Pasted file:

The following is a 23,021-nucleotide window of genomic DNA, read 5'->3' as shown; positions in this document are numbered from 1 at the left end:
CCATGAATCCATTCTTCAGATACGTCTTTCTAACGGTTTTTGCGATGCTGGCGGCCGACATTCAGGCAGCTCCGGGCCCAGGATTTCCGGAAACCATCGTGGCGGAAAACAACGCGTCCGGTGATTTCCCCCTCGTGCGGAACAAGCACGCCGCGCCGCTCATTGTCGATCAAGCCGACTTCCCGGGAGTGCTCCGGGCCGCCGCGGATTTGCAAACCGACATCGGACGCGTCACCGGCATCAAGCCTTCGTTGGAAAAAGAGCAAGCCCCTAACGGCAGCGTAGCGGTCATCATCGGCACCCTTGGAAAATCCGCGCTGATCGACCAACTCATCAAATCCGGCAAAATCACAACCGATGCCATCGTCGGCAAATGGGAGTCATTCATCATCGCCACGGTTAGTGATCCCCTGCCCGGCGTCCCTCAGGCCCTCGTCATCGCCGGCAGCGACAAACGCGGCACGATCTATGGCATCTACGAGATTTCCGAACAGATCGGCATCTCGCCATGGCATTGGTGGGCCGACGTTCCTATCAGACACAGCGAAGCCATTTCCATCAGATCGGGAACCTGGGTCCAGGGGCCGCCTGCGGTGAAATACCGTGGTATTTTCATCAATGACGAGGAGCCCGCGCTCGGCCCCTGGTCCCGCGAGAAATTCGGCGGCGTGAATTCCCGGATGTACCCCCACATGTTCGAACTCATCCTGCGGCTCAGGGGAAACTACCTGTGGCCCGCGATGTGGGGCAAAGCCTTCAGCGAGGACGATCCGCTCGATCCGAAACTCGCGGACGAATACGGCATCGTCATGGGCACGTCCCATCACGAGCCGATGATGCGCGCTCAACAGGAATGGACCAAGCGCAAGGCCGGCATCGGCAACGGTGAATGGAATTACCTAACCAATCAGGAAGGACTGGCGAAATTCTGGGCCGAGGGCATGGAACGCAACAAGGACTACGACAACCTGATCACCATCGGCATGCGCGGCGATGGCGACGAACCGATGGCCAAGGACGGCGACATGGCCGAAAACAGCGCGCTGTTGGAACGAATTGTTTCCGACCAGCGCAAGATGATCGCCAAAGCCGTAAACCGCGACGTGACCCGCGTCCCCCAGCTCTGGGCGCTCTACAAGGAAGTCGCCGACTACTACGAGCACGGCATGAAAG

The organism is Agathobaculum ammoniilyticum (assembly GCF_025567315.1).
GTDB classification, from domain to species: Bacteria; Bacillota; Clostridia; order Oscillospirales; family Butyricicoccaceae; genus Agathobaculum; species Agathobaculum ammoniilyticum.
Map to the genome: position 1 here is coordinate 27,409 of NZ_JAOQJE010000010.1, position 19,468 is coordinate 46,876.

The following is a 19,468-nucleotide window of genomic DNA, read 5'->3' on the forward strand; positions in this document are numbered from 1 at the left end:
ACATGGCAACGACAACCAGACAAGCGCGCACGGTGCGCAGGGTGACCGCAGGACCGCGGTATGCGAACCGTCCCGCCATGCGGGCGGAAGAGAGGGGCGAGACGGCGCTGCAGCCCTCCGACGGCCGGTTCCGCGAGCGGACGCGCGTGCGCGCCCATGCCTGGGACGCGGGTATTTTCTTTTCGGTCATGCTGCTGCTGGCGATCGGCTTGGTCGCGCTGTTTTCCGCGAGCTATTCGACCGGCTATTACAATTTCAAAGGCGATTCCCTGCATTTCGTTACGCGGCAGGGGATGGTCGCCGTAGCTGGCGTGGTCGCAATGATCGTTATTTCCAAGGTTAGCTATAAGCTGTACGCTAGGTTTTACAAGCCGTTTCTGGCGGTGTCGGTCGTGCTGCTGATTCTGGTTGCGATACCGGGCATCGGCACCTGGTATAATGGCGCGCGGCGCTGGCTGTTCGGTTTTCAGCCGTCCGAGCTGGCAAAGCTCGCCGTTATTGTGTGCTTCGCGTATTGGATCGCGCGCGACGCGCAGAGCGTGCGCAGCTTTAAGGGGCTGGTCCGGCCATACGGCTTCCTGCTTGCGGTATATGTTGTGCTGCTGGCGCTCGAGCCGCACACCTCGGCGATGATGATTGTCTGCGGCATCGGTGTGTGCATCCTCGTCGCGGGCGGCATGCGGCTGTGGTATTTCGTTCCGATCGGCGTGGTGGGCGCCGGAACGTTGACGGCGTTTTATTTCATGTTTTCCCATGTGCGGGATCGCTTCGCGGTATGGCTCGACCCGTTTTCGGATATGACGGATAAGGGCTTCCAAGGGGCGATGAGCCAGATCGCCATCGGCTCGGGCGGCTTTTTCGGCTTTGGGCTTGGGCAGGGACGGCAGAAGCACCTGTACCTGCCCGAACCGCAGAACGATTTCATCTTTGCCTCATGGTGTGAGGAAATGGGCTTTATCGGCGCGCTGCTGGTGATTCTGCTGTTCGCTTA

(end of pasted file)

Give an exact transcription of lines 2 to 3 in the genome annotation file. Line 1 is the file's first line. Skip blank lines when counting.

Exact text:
CCATGAATCCATTCTTCAGATACGTCTTTCTAACGGTTTTTGCGATGCTGGCGGCCGACATTCAGGCAGCTCCGGGCCCAGGATTTCCGGAAACCATCGTGGCGGAAAACAACGCGTCCGGTGATTTCCCCCTCGTGCGGAACAAGCACGCCGCGCCGCTCATTGTCGATCAAGCCGACTTCCCGGGAGTGCTCCGGGCCGCCGCGGATTTGCAAACCGACATCGGACGCGTCACCGGCATCAAGCCTTCGTTGGAAAAAGAGCAAGCCCCTAACGGCAGCGTAGCGGTCATCATCGGCACCCTTGGAAAATCCGCGCTGATCGACCAACTCATCAAATCCGGCAAAATCACAACCGATGCCATCGTCGGCAAATGGGAGTCATTCATCATCGCCACGGTTAGTGATCCCCTGCCCGGCGTCCCTCAGGCCCTCGTCATCGCCGGCAGCGACAAACGCGGCACGATCTATGGCATCTACGAGATTTCCGAACAGATCGGCATCTCGCCATGGCATTGGTGGGCCGACGTTCCTATCAGACACAGCGAAGCCATTTCCATCAGATCGGGAACCTGGGTCCAGGGGCCGCCTGCGGTGAAATACCGTGGTATTTTCATCAATGACGAGGAGCCCGCGCTCGGCCCCTGGTCCCGCGAGAAATTCGGCGGCGTGAATTCCCGGATGTACCCCCACATGTTCGAACTCATCCTGCGGCTCAGGGGAAACTACCTGTGGCCCGCGATGTGGGGCAAAGCCTTCAGCGAGGACGATCCGCTCGATCCGAAACTCGCGGACGAATACGGCATCGTCATGGGCACGTCCCATCACGAGCCGATGATGCGCGCTCAACAGGAATGGACCAAGCGCAAGGCCGGCATCGGCAACGGTGAATGGAATTACCTAACCAATCAGGAAGGACTGGCGAAATTCTGGGCCGAGGGCATGGAACGCAACAAGGACTACGACAACCTGATCACCATCGGCATGCGCGGCGATGGCGACGAACCGATGGCCAAGGACGGCGACATGGCCGAAAACAGCGCGCTGTTGGAACGAATTGTTTCCGACCAGCGCAAGATGATCGCCAAAGCCGTAAACCGCGACGTGACCCGCGTCCCCCAGCTCTGGGCGCTCTACAAGGAAGTCGCCGACTACTACGAGCACGGCATGAAAG

The organism is Agathobaculum ammoniilyticum (assembly GCF_025567315.1).